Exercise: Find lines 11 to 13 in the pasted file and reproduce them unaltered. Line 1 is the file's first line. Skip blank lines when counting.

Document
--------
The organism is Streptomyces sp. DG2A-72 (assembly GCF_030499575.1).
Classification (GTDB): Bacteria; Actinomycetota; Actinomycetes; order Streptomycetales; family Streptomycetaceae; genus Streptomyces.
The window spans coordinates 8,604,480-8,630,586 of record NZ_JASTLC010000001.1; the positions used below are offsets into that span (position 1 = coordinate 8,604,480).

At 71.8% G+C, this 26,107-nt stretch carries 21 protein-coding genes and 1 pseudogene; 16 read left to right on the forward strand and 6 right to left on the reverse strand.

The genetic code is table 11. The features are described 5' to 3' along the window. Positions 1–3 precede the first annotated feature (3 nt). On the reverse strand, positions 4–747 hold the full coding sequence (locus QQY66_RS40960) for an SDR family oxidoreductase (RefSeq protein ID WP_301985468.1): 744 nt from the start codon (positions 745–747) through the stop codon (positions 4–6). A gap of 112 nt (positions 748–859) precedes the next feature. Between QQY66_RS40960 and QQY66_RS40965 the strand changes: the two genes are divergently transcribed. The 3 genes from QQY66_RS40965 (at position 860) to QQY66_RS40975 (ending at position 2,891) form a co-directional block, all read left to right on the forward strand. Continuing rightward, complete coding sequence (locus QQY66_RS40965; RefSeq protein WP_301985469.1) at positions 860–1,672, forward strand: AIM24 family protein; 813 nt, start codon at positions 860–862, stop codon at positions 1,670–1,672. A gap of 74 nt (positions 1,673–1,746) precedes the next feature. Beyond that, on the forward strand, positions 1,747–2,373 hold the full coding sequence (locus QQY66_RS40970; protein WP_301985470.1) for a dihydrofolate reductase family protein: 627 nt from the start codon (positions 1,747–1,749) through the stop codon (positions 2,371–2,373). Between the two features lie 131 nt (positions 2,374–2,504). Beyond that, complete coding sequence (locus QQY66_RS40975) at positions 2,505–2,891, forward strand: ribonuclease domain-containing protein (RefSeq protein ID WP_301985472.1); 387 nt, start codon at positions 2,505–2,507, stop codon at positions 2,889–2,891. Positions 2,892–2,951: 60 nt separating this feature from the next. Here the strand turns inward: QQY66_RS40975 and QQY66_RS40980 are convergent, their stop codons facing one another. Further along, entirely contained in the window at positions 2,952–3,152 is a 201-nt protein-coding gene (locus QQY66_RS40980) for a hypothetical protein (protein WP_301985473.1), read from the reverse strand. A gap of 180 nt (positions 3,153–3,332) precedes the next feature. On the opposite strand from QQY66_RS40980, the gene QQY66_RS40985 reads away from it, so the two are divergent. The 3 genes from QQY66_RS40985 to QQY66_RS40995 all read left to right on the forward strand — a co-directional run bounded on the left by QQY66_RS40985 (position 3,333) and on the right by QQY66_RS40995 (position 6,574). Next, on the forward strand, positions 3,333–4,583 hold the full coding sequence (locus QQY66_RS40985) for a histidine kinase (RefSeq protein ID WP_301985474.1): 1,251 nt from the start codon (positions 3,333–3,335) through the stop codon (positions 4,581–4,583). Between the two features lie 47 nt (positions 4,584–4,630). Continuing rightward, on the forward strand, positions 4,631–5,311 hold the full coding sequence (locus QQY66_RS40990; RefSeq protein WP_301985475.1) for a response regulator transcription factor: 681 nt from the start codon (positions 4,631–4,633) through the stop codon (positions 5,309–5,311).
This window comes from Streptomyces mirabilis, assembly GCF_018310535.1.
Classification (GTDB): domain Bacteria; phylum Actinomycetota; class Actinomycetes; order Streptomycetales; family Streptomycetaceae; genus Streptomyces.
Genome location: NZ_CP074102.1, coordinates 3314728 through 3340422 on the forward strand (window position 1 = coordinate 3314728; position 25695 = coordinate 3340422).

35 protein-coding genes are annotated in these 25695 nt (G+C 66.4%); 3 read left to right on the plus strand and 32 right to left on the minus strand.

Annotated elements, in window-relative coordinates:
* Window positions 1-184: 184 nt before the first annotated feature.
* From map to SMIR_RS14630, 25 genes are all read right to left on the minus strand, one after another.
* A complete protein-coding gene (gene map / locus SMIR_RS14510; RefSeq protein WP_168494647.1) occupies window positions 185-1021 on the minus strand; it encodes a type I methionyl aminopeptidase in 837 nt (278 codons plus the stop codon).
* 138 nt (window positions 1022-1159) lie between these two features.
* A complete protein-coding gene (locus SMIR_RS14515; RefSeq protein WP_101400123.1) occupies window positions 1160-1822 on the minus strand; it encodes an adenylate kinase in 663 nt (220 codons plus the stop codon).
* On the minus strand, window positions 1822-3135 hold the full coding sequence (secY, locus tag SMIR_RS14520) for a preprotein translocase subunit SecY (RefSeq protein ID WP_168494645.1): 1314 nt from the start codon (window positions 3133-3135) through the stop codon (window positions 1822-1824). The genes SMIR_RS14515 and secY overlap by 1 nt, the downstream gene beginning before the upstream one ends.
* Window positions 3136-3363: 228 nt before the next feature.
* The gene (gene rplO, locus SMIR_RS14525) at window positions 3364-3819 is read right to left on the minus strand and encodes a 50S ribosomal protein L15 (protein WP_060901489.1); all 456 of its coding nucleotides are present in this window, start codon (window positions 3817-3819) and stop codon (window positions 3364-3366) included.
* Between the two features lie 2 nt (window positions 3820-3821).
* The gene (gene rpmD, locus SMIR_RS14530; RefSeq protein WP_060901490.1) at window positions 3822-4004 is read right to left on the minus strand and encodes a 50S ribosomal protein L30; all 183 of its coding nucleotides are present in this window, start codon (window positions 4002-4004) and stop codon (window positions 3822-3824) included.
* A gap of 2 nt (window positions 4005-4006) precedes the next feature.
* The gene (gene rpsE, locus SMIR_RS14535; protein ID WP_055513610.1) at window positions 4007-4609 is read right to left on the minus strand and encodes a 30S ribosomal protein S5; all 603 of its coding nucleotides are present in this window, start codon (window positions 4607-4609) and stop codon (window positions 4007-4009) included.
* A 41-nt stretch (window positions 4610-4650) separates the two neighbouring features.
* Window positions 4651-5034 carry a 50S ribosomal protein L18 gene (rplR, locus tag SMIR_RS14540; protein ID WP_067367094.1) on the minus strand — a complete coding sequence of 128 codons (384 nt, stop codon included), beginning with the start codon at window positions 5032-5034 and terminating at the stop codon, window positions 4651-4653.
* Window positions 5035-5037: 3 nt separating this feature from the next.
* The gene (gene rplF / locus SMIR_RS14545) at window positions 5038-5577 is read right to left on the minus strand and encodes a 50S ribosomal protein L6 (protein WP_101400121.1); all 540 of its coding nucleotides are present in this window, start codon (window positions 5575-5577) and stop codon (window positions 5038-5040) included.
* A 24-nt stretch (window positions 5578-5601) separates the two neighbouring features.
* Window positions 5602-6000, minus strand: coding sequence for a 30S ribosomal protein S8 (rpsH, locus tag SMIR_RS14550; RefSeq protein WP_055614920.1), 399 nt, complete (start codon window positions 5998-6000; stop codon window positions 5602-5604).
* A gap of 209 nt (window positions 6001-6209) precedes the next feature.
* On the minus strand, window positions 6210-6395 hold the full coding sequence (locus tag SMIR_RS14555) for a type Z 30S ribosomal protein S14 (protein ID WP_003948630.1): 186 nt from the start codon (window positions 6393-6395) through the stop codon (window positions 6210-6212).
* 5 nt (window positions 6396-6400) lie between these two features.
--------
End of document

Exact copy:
* Window positions 1-184: 184 nt before the first annotated feature.
* From map to SMIR_RS14630, 25 genes are all read right to left on the minus strand, one after another.
* A complete protein-coding gene (gene map / locus SMIR_RS14510; RefSeq protein WP_168494647.1) occupies window positions 185-1021 on the minus strand; it encodes a type I methionyl aminopeptidase in 837 nt (278 codons plus the stop codon).